The U.N. Still Has a Role to Play on Crisis Management

The U.N. Still Has a Role to Play on Crisis Management
A Moroccan U.N. peacekeeper patrols Bangassou, Central African Republic, Feb. 14, 2021 (AP photo by Adrienne Surprenant).

2021 has been a dispiriting year for advocates of multilateral conflict management. The ignominious end of the international intervention in Afghanistan was an embarrassment not only for the U.S., but also for those institutions, including NATO and the United Nations, that had supported it. The U.N. Security Council has bickered fruitlessly over how to deal with crises ranging from the coup in Myanmar to the war in Ethiopia. Regional bodies such as the Association of Southeast Asian Nations, or ASEAN, and the African Union have done little better at handling conflicts on their doorsteps.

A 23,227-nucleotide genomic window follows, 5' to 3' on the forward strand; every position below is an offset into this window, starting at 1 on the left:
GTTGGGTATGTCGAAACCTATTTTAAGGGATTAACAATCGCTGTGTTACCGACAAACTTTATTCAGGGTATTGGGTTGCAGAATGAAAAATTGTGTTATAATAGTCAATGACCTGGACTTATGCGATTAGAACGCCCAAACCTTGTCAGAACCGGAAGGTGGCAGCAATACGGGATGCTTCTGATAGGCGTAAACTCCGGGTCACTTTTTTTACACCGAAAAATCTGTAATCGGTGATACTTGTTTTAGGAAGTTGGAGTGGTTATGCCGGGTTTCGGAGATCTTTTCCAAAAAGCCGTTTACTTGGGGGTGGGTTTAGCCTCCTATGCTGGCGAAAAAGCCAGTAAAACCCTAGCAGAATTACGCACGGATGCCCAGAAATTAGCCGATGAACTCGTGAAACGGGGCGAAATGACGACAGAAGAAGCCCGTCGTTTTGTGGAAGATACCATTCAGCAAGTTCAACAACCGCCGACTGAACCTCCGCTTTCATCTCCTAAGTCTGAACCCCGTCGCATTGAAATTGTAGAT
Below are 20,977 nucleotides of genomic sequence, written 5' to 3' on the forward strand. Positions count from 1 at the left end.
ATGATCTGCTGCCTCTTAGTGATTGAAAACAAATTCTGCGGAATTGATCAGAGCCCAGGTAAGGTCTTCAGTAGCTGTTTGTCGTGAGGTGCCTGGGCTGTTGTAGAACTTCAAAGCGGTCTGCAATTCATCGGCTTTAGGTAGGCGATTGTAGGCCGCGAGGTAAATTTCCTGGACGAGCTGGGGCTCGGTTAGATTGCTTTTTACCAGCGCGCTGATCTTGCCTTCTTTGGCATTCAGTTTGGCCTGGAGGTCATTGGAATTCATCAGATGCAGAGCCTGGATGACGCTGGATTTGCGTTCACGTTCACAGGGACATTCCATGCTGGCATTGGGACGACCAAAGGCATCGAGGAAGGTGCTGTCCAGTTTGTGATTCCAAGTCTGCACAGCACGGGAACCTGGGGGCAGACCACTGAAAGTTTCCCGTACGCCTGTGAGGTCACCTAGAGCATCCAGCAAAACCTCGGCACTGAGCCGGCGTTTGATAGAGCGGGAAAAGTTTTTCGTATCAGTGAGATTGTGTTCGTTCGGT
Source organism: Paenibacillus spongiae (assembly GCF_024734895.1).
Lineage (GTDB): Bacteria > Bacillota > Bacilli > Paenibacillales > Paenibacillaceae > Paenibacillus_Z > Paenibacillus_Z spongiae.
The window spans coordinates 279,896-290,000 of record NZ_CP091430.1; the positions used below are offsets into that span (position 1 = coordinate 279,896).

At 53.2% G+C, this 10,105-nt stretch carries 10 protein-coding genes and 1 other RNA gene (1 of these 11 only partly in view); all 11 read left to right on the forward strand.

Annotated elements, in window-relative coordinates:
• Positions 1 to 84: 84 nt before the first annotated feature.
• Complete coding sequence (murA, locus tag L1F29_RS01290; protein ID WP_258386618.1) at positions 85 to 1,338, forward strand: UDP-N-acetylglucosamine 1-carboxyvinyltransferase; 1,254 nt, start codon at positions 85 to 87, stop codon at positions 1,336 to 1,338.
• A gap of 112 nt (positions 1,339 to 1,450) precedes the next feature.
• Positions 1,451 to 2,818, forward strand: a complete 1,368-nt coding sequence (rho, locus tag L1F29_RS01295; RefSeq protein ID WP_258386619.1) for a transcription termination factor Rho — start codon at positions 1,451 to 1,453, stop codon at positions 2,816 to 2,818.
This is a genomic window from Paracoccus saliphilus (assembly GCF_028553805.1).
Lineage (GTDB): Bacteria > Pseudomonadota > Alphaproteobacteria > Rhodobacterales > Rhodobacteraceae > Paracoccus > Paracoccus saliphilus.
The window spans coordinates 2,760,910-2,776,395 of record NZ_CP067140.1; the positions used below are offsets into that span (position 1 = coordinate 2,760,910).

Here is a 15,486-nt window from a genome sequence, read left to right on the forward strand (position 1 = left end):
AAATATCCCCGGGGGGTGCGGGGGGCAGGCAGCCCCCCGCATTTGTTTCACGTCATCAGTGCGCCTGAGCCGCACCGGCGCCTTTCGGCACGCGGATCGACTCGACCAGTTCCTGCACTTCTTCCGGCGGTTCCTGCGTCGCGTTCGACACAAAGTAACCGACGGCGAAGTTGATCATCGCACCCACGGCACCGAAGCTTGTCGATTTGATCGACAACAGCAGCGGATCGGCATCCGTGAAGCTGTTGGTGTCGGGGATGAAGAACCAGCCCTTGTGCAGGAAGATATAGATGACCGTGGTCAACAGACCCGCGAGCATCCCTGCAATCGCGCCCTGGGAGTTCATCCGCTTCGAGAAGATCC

As if that weren’t enough, as the year draws to a close, the U.S. is warning that Russia could launch a new assault on Ukraine within months. And American strategists are taking the possibility of a war with China over Taiwan increasingly seriously. Both conflicts may fail to materialize. But the rise of major power friction seems set to make international diplomacy over crises ever more difficult.

That looks like bad news for organizations, like the U.N., that took on a greater role in crisis management during the post-Cold War era of relatively limited major power tensions. These institutions have not reverted to Cold War levels of paralysis quite yet. But as I warned in June, bodies like the Security Council will often be “muted” by geopolitical tensions in future.

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